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B12 Deficiency

B12 is sometimes called cobalamin. It is a significant nutrient which is important in maintaining a well nervous system. In addition, you will find it usually in animal products such as fish, dairy, and meat. However, it can also be obtained through fortified cereals and supplements.

B12 deficiency is a common and potentially serious condition that leads to a lot of symptoms and serious health complications. It is important for individuals to be aware of the risk factors and symptoms of B12 deficiency and to seek medical attention if they suspect they may be deficient.

Causes of B12 Deficiency 

Vitamin B12 deficiency occurs when the body does not have enough vitamin B12 to function properly. Deficiency can be caused by a number of factors, including:

Dietary Deficiencies

One of the biggest reasons of B12 deficiency is lack of B12 in your diet. Individuals following a vegetarian or vegan diet may not get enough vitamin B12 from their diet and may need to take supplements or eat fortified foods.


Lack of intrinsic factors is another reason of occurring B1 deficiency. In addition, intrinsic is a  protein produced by the stomach lining that is necessary to absorb vitamin B12. Intrinsic factor binds to vitamin B12 in the stomach, allowing it to be absorbed by the small intestine. If the body does not produce enough intrinsic factors, vitamin B12 cannot be absorbed, leading to a deficiency. This condition is known as pernicious anemia.

Medical Conditions

Medical conditions can also cause B12 deficiency, such as:

  • Crohn's disease
  • HIV infection 
  •  celiac disease

These conditions can affect the body's ability to absorb vitamin B12 from food, leading to a deficiency. Some medicines can also interfere with the absorption of vitamin B12 by the body, and these involve:

  • Metformin, which is used to treat diabetes. Individuals taking these medications may need to take B12 supplements to prevent deficiency.
  • proton pump inhibitors, which are used to treat acid reflux

People who take these medications may need to use B12 supplements in order to prevent deficiency.

Alcohol Abuse

Alcohol consumption has been linked to B12 deficiency, which can have detrimental effects on one's health. Prolonged alcohol intake can harm the stomach and small intestine's lining, which reduces the body's ability to absorb vitamin B12. This can result in a deficiency of this crucial vitamin, leading to various health problems. Therefore, it is vital to limit alcohol consumption to prevent such deficiencies and maintain optimal health.

Symptoms of B12 Deficiency 

Symptoms vary from person to person as all have different health conditions and body systems. However, here are a few common symptoms that are usually seen in folks, such as:

  • nausea 
  • Irritability 
  • Fatigue or lack of energy 
  • Tingling feeling in feet and hands or Numb 
  • Reduced appetite
  • Weight loss 
  • Swift heart rate 
  • Diarrhea 
  • Tender and smooth tongue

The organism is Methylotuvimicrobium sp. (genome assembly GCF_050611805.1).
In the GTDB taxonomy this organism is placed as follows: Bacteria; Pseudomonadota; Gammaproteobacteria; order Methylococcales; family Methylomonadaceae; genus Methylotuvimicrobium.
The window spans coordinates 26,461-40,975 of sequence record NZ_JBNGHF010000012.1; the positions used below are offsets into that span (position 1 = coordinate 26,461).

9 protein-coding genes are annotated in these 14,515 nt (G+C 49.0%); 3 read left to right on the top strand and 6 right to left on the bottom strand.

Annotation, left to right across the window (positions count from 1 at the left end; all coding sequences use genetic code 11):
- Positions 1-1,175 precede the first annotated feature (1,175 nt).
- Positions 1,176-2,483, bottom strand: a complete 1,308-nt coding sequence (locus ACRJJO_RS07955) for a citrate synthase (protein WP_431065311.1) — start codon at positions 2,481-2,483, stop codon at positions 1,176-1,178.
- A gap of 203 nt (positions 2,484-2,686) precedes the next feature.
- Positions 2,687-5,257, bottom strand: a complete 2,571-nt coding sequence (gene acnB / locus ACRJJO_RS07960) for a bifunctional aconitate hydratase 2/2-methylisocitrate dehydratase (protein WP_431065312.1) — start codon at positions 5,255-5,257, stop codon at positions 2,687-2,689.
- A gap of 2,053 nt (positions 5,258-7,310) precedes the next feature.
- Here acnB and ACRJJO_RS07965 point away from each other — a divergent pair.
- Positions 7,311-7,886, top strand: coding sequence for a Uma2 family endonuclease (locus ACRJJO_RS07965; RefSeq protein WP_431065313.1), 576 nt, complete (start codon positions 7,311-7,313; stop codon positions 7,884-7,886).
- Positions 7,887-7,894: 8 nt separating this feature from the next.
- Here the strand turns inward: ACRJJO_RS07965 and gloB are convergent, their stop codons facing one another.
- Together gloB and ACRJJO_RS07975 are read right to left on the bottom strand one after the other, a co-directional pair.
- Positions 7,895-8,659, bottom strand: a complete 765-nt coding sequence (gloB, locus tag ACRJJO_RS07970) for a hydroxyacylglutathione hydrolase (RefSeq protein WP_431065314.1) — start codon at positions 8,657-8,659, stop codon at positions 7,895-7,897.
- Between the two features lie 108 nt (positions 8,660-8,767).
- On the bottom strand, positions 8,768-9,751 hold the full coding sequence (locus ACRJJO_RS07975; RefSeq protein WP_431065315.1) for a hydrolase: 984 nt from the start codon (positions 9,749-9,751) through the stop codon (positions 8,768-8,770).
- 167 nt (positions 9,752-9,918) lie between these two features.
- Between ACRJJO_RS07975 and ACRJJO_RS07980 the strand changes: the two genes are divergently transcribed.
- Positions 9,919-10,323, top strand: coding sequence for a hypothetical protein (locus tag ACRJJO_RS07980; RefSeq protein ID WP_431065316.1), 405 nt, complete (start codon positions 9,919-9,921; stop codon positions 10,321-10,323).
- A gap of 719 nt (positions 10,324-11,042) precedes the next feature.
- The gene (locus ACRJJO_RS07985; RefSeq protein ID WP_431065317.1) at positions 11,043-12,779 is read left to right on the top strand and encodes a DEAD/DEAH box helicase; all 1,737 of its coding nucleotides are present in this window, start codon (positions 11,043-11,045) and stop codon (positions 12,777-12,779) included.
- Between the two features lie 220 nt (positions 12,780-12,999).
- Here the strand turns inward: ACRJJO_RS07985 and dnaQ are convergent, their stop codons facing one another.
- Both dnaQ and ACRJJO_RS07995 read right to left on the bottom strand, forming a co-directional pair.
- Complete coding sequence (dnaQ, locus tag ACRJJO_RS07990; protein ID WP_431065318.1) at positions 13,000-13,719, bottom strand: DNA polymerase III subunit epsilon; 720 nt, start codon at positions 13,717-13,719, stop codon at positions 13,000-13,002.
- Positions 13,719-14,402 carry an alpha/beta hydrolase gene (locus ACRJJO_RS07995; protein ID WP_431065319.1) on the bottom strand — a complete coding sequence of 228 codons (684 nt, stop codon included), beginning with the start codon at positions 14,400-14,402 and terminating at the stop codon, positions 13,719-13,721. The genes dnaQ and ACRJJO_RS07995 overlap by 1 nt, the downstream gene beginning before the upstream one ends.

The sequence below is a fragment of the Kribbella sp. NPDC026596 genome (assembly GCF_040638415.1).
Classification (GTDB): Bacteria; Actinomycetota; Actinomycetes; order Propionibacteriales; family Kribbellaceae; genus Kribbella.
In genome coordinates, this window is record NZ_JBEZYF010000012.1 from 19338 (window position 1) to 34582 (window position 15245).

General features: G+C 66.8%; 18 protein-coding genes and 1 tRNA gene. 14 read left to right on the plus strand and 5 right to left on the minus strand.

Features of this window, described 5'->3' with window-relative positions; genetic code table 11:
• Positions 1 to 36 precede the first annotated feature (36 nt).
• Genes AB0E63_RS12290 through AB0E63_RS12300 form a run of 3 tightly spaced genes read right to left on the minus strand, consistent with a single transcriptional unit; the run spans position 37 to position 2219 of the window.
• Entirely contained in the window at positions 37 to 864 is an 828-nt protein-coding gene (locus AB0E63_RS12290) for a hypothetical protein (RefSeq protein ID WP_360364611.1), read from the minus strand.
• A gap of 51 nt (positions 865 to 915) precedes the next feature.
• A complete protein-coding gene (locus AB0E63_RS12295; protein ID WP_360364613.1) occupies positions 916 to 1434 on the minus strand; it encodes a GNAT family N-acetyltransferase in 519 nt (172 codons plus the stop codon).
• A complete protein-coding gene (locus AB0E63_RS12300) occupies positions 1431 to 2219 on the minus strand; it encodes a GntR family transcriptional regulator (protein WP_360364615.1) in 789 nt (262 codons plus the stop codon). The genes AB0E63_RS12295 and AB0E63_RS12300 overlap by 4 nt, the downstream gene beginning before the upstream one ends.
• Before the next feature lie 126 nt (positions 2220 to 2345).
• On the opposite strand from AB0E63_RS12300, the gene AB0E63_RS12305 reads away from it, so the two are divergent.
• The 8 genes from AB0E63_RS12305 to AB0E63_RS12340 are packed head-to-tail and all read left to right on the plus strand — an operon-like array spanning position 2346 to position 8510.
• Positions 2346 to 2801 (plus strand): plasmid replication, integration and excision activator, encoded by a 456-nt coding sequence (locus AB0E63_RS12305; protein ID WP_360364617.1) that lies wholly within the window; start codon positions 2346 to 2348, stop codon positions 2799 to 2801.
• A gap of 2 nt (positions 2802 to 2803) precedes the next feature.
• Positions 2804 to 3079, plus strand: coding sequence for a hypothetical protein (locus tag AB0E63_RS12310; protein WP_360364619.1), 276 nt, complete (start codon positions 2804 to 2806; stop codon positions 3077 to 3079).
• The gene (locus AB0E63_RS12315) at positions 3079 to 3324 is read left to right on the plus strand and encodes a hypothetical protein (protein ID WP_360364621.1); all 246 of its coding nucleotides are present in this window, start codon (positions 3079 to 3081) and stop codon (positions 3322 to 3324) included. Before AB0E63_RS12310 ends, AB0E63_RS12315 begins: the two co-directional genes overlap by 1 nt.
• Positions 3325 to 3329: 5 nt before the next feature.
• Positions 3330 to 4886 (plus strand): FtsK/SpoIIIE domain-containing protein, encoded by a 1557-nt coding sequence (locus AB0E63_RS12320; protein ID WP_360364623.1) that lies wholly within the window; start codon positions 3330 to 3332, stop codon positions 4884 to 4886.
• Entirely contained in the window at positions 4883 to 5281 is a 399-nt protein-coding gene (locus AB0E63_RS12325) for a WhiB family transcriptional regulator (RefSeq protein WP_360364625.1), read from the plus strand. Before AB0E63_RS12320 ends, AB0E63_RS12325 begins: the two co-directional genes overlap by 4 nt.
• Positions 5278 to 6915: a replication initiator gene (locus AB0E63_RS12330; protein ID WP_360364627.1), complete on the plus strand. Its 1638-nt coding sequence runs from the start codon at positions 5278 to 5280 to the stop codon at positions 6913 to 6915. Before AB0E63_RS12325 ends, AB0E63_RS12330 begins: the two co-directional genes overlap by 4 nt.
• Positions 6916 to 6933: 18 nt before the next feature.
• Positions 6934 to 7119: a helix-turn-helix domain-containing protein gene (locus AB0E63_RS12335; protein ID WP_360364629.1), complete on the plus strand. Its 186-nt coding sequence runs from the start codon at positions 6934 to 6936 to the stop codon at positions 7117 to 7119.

• Trouble while walking 
  • Weak muscles

It is important to identify and address the underlying cause of the deficiency in order to effectively treat the condition and prevent serious health complications.

What are the factors considered by a doctor for B12 deficiency treatment?

There are a number of things that healthcare providers pay attention to before starting treatment for B12 deficiency. In addition, here are some crucial things that your healthcare provider may ask you, including:

  • Your medical history, like if you have any chronic health issue
  • Age 
  • Your preference or opinion 
  • How well can you handle some treatments, therapies, and medicines 


If you have been diagnosed with B12 deficiency or are at risk of developing the condition, there are several precautions you can take to help prevent the recurrence of the deficiency.

Consider a Diet Rich in Vitamins

It is advisable that you contact a good dietitian as they can make an idle diet plan for you according to this situation. In addition, they may advise you to consume the foods which are rich in vitamin B12 and folic acid, such as:

  • Romaine lettuce
  • Orange 
  • Barley 
  • Wheat germ 
  • Sprouts 
  • Soybeans 
  • Peanuts 
  • Peas 
  • Chickpeas 
  • Milk
  • Eggs
  • Asparagus
  • Lentils 
  • Broccoli 
  • poultry

How is B12 Deficiency Treated?

B12 deficiency can be effectively treated with vitamin B12 supplements, which can be taken orally in the form of tablets or sublingual tablets that dissolve under the tongue. In severe cases, injections may be necessary to quickly raise vitamin B12 levels in the body.

The amount of supplementation required depends on the severity of the deficiency, and those with malabsorption conditions may need higher doses. Fortunately, treatment is highly effective, with most individuals experiencing significant improvement in symptoms within a few weeks.

It is essential to work closely with a healthcare provider to determine the appropriate treatment plan and ensure effective treatment of the deficiency.

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